Date: 02 Nov 2012
“A Prostitution Alike of Matter and Spirit”: Anti-War Discourses in Children’s Literature and Childhood Culture Before and During World War I
- Kimberley Reynolds
- … show all 1 hide
Rent the article at a discountRent now
* Final gross prices may vary according to local VAT.Get Access
Histories of the First World War have regularly implicated children’s literature in boys’ eagerness to enlist in the first two years of that conflict. While undoubtedly the majority of children’s books, comics and magazines did espouse nationalistic, jingoistic and martial attitudes, there were alternative stories and environments. Looking at the publications, organisations and educational establishments that opposed the war and resisted the Germanophobia that began to dominate public discourse at the start of the twentieth century casts new light on some of the challenges and dilemmas facing a proportion of boys as they decided whether or not to join up. Additionally, the fact that there were alternative discourses is a reminder that not all readers would have responded in the same way to the same texts. Three areas are considered: children’s stories and pamphlets produced by Quakers and peace societies; left-wing publications, especially those associated with Socialist Sunday Schools; and two of the first progressive schools in Britain.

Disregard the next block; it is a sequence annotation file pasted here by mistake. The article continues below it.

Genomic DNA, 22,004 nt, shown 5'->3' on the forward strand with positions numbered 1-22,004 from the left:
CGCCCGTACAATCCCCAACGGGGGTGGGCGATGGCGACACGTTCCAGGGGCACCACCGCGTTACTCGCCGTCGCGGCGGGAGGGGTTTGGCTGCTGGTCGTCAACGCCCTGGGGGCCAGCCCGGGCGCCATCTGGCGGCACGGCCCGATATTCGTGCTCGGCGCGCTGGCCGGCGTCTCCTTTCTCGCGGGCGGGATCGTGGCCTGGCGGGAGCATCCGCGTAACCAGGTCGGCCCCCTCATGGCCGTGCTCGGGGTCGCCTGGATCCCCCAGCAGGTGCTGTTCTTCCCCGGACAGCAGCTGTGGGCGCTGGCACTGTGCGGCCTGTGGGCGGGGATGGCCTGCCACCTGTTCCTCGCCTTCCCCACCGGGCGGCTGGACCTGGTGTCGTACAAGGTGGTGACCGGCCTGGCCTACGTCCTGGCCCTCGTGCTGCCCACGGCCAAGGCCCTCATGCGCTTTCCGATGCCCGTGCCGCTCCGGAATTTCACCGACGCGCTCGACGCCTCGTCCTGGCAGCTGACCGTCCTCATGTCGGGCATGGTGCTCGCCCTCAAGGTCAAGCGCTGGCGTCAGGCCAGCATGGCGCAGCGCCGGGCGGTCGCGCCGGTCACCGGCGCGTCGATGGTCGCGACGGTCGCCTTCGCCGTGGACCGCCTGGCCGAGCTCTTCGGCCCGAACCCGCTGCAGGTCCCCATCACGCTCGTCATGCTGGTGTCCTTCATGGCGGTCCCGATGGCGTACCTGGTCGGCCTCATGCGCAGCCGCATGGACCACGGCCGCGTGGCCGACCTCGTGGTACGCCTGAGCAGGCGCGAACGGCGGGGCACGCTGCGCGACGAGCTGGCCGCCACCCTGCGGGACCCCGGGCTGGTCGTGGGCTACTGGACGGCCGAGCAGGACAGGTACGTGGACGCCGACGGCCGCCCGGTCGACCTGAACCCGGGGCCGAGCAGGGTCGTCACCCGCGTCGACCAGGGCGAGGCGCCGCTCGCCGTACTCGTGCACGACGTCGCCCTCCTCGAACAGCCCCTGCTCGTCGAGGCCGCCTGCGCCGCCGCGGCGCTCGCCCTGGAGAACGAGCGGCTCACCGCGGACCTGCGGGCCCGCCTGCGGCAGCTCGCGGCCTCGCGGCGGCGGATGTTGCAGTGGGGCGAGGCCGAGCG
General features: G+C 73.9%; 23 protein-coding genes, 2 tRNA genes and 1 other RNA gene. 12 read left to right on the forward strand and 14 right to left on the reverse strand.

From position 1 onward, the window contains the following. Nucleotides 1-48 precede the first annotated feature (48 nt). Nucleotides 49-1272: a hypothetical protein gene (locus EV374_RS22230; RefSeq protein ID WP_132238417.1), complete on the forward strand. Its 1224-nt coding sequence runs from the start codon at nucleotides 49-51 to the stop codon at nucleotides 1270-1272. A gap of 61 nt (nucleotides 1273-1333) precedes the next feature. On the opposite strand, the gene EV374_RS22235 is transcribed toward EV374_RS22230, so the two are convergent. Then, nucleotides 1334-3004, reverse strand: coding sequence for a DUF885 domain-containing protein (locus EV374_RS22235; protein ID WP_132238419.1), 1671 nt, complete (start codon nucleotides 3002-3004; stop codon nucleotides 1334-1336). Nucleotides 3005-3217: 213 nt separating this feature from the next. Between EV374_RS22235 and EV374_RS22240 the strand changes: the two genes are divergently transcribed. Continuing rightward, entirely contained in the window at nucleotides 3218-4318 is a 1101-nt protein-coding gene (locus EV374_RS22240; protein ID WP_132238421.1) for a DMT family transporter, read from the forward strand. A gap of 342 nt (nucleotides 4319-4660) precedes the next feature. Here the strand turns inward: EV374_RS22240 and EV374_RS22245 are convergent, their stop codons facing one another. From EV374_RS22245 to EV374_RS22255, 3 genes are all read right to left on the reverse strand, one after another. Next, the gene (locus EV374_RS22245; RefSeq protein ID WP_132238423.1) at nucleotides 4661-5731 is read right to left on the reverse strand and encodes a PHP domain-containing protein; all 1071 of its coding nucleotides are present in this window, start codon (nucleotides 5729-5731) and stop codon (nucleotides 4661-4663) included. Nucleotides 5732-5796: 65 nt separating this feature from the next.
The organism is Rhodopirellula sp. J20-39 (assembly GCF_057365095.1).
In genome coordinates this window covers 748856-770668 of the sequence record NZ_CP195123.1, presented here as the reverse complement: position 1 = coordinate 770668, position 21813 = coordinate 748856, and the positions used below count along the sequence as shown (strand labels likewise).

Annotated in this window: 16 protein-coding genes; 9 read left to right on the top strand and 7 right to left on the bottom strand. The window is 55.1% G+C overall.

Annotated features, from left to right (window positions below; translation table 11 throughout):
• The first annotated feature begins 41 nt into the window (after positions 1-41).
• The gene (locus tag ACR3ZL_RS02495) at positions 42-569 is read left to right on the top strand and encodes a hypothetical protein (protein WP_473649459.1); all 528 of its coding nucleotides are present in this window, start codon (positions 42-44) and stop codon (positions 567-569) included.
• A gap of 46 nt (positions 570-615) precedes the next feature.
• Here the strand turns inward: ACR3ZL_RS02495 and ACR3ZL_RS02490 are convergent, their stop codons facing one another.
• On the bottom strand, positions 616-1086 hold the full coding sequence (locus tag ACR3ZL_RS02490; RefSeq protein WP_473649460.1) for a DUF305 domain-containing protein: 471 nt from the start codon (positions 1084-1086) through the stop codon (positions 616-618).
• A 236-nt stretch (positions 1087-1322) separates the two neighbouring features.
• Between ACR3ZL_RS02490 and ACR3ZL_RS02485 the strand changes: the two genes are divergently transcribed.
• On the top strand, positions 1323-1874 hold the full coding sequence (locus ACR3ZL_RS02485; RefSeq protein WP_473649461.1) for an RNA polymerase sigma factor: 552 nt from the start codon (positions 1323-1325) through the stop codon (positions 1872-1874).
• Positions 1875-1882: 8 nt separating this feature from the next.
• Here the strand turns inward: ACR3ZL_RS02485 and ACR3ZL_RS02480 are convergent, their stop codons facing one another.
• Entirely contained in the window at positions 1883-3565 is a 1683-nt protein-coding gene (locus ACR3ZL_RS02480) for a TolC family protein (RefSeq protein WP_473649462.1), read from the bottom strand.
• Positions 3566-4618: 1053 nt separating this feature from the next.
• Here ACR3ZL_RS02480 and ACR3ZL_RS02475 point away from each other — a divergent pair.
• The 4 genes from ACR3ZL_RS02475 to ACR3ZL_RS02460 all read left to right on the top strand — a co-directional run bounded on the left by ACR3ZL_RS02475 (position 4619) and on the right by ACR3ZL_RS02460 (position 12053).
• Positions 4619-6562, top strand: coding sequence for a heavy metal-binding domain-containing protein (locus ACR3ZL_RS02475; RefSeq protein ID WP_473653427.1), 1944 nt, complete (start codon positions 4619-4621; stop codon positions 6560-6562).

Kimberley Reynolds is Professor of Children’s Literature in the School of English Literature, Language and Linguistics at Newcastle University in the UK. She has lectured and published widely on a variety of aspects of children’s literature, most recently in the form of an audio book, Children’s Literature between the Covers (Modern Scholar, 2011) and the volume on Children’s Literature in the Oxford University series of Very Short Introductions (2011).
This article arises from research done in connection with two Leverhulme-funded projects: the Leverhulme International Network, “Approaching War: Childhood, Culture and the First World War” and a Major Leverhulme Fellowship to research “Modernism, the Left and progressive writing for children, 1910–1949”.
Abbotsholmian, The. (1900–1950). Uttoxeter: Abbotsholme School.
Abbotsholme School Magazine. (1900–1950). Uttoxeter: Abbotsholme School.
Bootham. (1909–1949). York: Bootham School.
Brock, Peter. (1971). Pacifism in Europe to 1914. Princeton: Princeton University Press.
Child’s Socialist Reader, The. (1907). London: The Twentieth Century Press.
Children’s Treasury of Peace, The. (c. 1890). Wisbech: Wisbech Local Peace Association.
Clarke, I. F. (1997). Great War with Germany, 1890–1940: Fictions and Fantasies of the War-to-Come. Chicago: University of Chicago Press.
Davin, Anna. (1996). Growing Up Poor: Home, School and Street in London 1870–1914. London: Rivers Oram Press.
Eby, Cecil Degrotte. (1987). The Road to Armageddon: The Martial Spirit in English Popular Literature, 1870–1914. Durham: Duke University Press.
Fussell, Paul. (2000/1975). The Great War and Modern Memory. Oxford: Oxford University Press.
Giesbers, J. H. G. I. (1970). Cecil Reddie and Abbotsholme: A Forgotten Pioneer and his Creation. Druk: Nijmegen.
Golding, Harry. (1915). War in Dollyland (A Book and a Game). Photography Albert Friend. London: Ward, Lock & Co.
Hawley, E. J. (c. 1902). The Toy Soldier: A Children’s Peace Story. Leicester: Leicester Peace Society.
Hazell, A. P. (1907). The Red Catechism for Socialist Children. London: Twentieth Century Press.